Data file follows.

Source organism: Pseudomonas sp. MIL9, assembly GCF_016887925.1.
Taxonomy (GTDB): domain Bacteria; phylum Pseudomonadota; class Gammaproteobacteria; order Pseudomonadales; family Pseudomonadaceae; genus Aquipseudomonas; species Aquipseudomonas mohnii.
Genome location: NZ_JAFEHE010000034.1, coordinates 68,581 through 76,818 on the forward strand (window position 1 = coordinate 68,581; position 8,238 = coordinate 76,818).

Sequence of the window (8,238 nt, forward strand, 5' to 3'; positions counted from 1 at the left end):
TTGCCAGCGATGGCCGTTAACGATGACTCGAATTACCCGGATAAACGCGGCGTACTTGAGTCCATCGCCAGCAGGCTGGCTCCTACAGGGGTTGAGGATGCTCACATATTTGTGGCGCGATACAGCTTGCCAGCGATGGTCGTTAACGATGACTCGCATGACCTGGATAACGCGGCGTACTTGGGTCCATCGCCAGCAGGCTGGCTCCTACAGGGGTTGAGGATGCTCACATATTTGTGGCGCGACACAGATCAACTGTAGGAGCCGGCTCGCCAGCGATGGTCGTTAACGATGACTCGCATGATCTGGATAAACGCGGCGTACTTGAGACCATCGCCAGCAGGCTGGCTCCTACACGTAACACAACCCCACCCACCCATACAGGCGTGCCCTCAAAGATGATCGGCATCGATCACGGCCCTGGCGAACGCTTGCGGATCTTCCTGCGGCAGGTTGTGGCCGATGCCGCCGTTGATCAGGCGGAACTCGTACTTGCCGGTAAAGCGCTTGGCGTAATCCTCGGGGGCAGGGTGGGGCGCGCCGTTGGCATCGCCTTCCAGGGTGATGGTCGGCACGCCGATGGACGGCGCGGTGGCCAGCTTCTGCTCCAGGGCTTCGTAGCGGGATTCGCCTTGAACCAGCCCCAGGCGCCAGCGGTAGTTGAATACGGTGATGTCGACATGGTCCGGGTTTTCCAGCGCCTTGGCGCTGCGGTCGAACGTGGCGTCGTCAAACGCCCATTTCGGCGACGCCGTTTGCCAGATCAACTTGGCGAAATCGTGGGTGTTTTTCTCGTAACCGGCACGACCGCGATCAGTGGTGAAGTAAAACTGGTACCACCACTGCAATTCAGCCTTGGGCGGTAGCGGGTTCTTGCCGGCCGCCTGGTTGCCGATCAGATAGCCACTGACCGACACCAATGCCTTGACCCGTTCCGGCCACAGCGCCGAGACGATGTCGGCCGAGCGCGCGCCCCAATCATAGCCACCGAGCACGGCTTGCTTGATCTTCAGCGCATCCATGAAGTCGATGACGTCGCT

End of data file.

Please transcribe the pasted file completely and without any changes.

Source organism: Pseudomonas sp. MIL9, assembly GCF_016887925.1.
Taxonomy (GTDB): domain Bacteria; phylum Pseudomonadota; class Gammaproteobacteria; order Pseudomonadales; family Pseudomonadaceae; genus Aquipseudomonas; species Aquipseudomonas mohnii.
Genome location: NZ_JAFEHE010000034.1, coordinates 68,581 through 76,818 on the forward strand (window position 1 = coordinate 68,581; position 8,238 = coordinate 76,818).

Sequence of the window (8,238 nt, forward strand, 5' to 3'; positions counted from 1 at the left end):
TTGCCAGCGATGGCCGTTAACGATGACTCGAATTACCCGGATAAACGCGGCGTACTTGAGTCCATCGCCAGCAGGCTGGCTCCTACAGGGGTTGAGGATGCTCACATATTTGTGGCGCGATACAGCTTGCCAGCGATGGTCGTTAACGATGACTCGCATGACCTGGATAACGCGGCGTACTTGGGTCCATCGCCAGCAGGCTGGCTCCTACAGGGGTTGAGGATGCTCACATATTTGTGGCGCGACACAGATCAACTGTAGGAGCCGGCTCGCCAGCGATGGTCGTTAACGATGACTCGCATGATCTGGATAAACGCGGCGTACTTGAGACCATCGCCAGCAGGCTGGCTCCTACACGTAACACAACCCCACCCACCCATACAGGCGTGCCCTCAAAGATGATCGGCATCGATCACGGCCCTGGCGAACGCTTGCGGATCTTCCTGCGGCAGGTTGTGGCCGATGCCGCCGTTGATCAGGCGGAACTCGTACTTGCCGGTAAAGCGCTTGGCGTAATCCTCGGGGGCAGGGTGGGGCGCGCCGTTGGCATCGCCTTCCAGGGTGATGGTCGGCACGCCGATGGACGGCGCGGTGGCCAGCTTCTGCTCCAGGGCTTCGTAGCGGGATTCGCCTTGAACCAGCCCCAGGCGCCAGCGGTAGTTGAATACGGTGATGTCGACATGGTCCGGGTTTTCCAGCGCCTTGGCGCTGCGGTCGAACGTGGCGTCGTCAAACGCCCATTTCGGCGACGCCGTTTGCCAGATCAACTTGGCGAAATCGTGGGTGTTTTTCTCGTAACCGGCACGACCGCGATCAGTGGTGAAGTAAAACTGGTACCACCACTGCAATTCAGCCTTGGGCGGTAGCGGGTTCTTGCCGGCCGCCTGGTTGCCGATCAGATAGCCACTGACCGACACCAATGCCTTGACCCGTTCCGGCCACAGCGCCGAGACGATGTCGGCCGAGCGCGCGCCCCAATCATAGCCACCGAGCACGGCTTGCTTGATCTTCAGCGCATCCATGAAGTCGATGACGTCGCT